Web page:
Bluegrass- and roots-inspired acts are more popular than ever, with artists like the Punch Brothers, the Infamous Stringdusters, and the Steep Canyon Rangers putting their own spin on the music and drawing huge audiences at so many venues and festivals in the United States and beyond. These groups feature dazzling and virtuosic acoustic guitarists who have spent a lifetime perfecting a style known as flatpicking.
As the name suggests, flatpicking involves using a plectrum, but the approach encompasses so much more than that. Flatpicking is synonymous with bluegrass guitar, and it entails making a steel-string sing through fleet-fingered melodies and solos, while drawing maximum sound and projection from the instrument. At the same time, the technique involves brisk rhythmic work through open chord voicings and sturdy bass lines. Flatpicking sometimes branches into outside territory, like jazz-inspired single-note lines, but never strays too far from bluegrass. To put it simply, flatpicking is more of a stylistic approach than a specific technique.
The North Carolina guitarist Doc Watson helped popularize flatpicking in the early 1960s as part of the folk boom, but he was not the first to espouse the style. Earlier players like Don Reno and Joe Maphis took blistering leads on acoustic guitar in the 1950s and ’60s, before Watson rose to prominence, and their styles are unique to them. Similarly, throughout the ’60s, the Stanley Brothers typically performed with lead acoustic guitarists including Bill Napier, George Shuffler, and Larry Sparks. That said, Watson’s influence is the most pervasive. His career spanned over 50 years and inspired generations of guitarists, including Clarence White and Norman Blake, two flatpicking greats of the 1960s and ’70s.
Tony Rice emerged in the 1970s and entirely redefined the sound of modern flatpicking with his impeccable timing, effortless articulation, and creative artistry. His expansions into jazz and new acoustic music introduced flatpicking to untapped genres. Influenced primarily by Clarence White, Rice’s style was syncopated, smooth, and fluid. The flatpickers who came after Rice—such as Charles Sawtelle, Kenny Smith, David Grier, Bryan Sutton, and Bob Minner, to name just a few—all possess a sound that Rice developed and that is clearly set apart from the rhythmic and earthy Doc Watson style.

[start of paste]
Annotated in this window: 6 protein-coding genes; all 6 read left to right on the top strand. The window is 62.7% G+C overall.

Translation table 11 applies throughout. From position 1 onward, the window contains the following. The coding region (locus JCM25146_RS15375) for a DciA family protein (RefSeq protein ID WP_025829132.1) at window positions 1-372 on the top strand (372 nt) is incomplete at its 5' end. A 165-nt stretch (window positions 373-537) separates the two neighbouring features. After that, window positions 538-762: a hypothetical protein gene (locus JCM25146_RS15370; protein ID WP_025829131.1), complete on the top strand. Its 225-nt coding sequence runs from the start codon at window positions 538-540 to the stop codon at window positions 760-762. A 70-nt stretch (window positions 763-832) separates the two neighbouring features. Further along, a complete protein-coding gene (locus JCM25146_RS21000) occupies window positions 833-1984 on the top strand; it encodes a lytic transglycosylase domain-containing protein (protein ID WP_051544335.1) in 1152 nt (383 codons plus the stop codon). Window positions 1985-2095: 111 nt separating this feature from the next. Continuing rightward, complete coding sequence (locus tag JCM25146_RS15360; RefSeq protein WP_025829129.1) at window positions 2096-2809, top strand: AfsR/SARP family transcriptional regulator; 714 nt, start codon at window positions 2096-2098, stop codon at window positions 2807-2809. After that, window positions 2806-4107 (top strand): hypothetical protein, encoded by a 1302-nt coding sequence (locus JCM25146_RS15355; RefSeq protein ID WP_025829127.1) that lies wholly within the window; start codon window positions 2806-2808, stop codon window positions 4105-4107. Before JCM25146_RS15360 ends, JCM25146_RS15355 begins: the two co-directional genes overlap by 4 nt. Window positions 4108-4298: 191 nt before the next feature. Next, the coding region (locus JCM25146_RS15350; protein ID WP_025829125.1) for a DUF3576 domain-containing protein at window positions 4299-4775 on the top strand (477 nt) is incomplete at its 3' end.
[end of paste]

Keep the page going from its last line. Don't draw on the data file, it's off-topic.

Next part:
Today’s players continue to carry the flatpicking torch and are bringing it to new levels. Billy Strings, Molly Tuttle, and Jake Workman are modern bluegrass masters who have all been awarded IBMA Guitar Player of the Year. Other virtuosic players, like Chris Eldridge, Trey Hensley, and John Stickley, are expanding the approach while staying true to the flatpicking tradition.
In this feature, we’ll explore flatpicking through some musical examples based on its key practitioners, as well as the tools of the trade.
Fiddling on Guitar
Fiddle tunes go back hundreds of years and are preserved in printed music, archival recordings, and passed down orally through the generations. Bluegrass builds largely off this repertoire, and the flatpicking pioneers all got their start playing these tunes. In his early days, Doc Watson led square dances picking fiddle tunes on an amplified Gibson Les Paul. Clarence White likewise cut his teeth on these songs; the album 33 Acoustic Guitar Instrumentals is a collection of home-recorded fiddle, banjo, and gospel tunes White made in 1962.
White recorded “Sally Goodin” a number of times and played it several different ways. The version in Example 1 is inspired by a televised workshop recorded three months before White’s untimely passing, in 1973. White leads in with “taters,” a rhythmic shuffle that informs other musicians of the tempo, much like counting off a song. Like many fiddle tunes, the melody itself is relatively straightforward, but playing it at tempo and with the correct phrasing is another challenge entirely. White did not always use alternating picking, but I would recommend it here to mimic a fiddle’s bouncing rhythmic pulse. Once you have it under your fingers, try emphasizing notes that land on the first and third beats of each measure.
The Blues Tinge
Bluegrass players like Larry Sparks make especially good use of blue notes, like the flatted third or seventh in a major-key tune. Sparks’ lovely instrumental version of “Faded Love”from Ramblin’ Bluegrass, is the benchmark for Example 2 and highlights the guitarist’s unique style. Sparks tunes the guitar to dropped D (played with capo at third fret for the key of F major), sticks to the lower register, employs lots of quick slides, and uses a swing feel and plenty of triplets. He primarily plays downstrokes throughout, an approach more associated with early jazz guitarists than flatpickers, and it works especially well for this arrangement. The result is a dark, bluesy, and novel approach to this timeless song.
Doc Watson was also deeply inspired by the blues, heard most directly in his famous fingerstyle recordings like “Deep River Blues” and “Sitting on Top of the World.” The blues influence is obvious in his flatpicking as well, and the fantastic 1985 release Riding the Midnight Train is an example of Watson’s prowess in a bluegrass setting. The tasteful melody-based solo on “Greenville Trestle High,” which informs Example 3, has all the classic Watson stylings: rhythmic runs, relaxed phrasing, clever syncopations, and bluesy licks. Watson often used the C position for flatpicking, and for this song he places a capo at the fifth fret, causing his guitar to sound in the key of F.
A Profound and Lasting Influence